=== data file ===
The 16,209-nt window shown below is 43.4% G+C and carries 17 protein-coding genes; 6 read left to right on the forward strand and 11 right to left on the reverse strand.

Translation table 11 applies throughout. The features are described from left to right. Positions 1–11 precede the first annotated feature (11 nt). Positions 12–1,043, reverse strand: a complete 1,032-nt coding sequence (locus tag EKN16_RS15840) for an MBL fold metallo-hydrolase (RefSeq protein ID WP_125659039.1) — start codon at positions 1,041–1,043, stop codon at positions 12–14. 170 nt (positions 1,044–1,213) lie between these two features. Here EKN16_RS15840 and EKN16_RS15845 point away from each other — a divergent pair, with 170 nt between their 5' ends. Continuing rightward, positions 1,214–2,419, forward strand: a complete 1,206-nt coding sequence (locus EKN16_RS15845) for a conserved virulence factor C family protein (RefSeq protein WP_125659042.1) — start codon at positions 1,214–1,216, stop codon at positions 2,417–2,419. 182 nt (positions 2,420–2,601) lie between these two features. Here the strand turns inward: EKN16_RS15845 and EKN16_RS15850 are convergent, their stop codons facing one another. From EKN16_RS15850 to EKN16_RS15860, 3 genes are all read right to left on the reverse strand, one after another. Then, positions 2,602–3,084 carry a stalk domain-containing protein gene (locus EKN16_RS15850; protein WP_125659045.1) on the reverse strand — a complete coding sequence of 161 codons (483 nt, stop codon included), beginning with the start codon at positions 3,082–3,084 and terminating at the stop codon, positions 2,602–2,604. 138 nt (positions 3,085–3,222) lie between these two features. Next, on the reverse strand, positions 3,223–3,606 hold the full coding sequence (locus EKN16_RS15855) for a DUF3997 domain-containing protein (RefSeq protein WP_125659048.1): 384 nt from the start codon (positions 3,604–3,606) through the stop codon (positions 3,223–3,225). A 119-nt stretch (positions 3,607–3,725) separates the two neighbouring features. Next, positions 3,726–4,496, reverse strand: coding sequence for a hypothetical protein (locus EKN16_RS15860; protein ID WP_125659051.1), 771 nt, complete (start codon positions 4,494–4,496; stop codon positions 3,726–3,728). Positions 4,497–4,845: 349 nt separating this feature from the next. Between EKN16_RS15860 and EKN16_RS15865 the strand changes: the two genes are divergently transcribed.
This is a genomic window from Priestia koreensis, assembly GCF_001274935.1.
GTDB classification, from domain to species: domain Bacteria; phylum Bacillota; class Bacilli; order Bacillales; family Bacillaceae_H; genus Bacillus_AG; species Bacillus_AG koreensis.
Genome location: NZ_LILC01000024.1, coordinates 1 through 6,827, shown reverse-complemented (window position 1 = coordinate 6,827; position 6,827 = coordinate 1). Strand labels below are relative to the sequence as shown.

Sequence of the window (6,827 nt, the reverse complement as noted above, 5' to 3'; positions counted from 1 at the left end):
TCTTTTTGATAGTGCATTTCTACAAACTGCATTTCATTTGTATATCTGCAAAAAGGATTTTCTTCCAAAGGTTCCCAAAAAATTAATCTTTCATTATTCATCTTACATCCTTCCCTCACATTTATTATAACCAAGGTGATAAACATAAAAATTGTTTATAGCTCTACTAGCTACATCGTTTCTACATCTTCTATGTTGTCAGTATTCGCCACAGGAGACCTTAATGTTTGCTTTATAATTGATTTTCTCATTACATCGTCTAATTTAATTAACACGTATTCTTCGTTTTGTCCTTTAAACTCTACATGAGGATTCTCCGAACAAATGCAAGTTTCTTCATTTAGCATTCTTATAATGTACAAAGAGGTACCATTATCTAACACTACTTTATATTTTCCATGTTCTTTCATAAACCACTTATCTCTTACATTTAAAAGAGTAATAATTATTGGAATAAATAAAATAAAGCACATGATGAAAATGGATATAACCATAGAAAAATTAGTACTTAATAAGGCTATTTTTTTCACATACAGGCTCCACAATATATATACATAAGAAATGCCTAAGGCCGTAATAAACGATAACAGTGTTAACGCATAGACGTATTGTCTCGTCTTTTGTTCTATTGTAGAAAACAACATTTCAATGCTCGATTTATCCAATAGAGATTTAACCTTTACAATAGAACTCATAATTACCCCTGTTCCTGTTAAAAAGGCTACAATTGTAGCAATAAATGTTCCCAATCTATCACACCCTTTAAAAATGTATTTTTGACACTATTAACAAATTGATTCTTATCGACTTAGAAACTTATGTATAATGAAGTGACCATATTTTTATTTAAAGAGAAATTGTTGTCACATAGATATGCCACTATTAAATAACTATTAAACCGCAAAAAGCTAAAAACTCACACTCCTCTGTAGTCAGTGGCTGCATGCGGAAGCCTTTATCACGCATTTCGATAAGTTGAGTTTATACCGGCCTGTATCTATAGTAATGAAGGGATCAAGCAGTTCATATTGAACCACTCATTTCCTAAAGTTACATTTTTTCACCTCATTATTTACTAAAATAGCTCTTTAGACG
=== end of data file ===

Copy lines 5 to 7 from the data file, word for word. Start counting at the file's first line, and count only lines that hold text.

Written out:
Genome location: NZ_LILC01000024.1, coordinates 1 through 6,827, shown reverse-complemented (window position 1 = coordinate 6,827; position 6,827 = coordinate 1). Strand labels below are relative to the sequence as shown.

Sequence of the window (6,827 nt, the reverse complement as noted above, 5' to 3'; positions counted from 1 at the left end):
TCTTTTTGATAGTGCATTTCTACAAACTGCATTTCATTTGTATATCTGCAAAAAGGATTTTCTTCCAAAGGTTCCCAAAAAATTAATCTTTCATTATTCATCTTACATCCTTCCCTCACATTTATTATAACCAAGGTGATAAACATAAAAATTGTTTATAGCTCTACTAGCTACATCGTTTCTACATCTTCTATGTTGTCAGTATTCGCCACAGGAGACCTTAATGTTTGCTTTATAATTGATTTTCTCATTACATCGTCTAATTTAATTAACACGTATTCTTCGTTTTGTCCTTTAAACTCTACATGAGGATTCTCCGAACAAATGCAAGTTTCTTCATTTAGCATTCTTATAATGTACAAAGAGGTACCATTATCTAACACTACTTTATATTTTCCATGTTCTTTCATAAACCACTTATCTCTTACATTTAAAAGAGTAATAATTATTGGAATAAATAAAATAAAGCACATGATGAAAATGGATATAACCATAGAAAAATTAGTACTTAATAAGGCTATTTTTTTCACATACAGGCTCCACAATATATATACATAAGAAATGCCTAAGGCCGTAATAAACGATAACAGTGTTAACGCATAGACGTATTGTCTCGTCTTTTGTTCTATTGTAGAAAACAACATTTCAATGCTCGATTTATCCAATAGAGATTTAACCTTTACAATAGAACTCATAATTACCCCTGTTCCTGTTAAAAAGGCTACAATTGTAGCAATAAATGTTCCCAATCTATCACACCCTTTAAAAATGTATTTTTGACACTATTAACAAATTGATTCTTATCGACTTAGAAACTTATGTATAATGAAGTGACCATATTTTTATTTAAAGAGAAATTGTTGTCACATAGATATGCCACTATTAAATAACTATTAAACCGCAAAAAGCTAAAAACTCACACTCCTCTGTAGTCAGTGGCTGCATGCGGAAGCCTTTATCACGCATTTCGATAAGTTGAGTTTATACCGGCCTGTATCTATAGTAATGAAGGGATCAAGCAGTTCATATTGAACCACTCATTTCCTAAAGTTACATTTTTTCACCTCATTATTTACTAAAATAGCTCTTTAGACG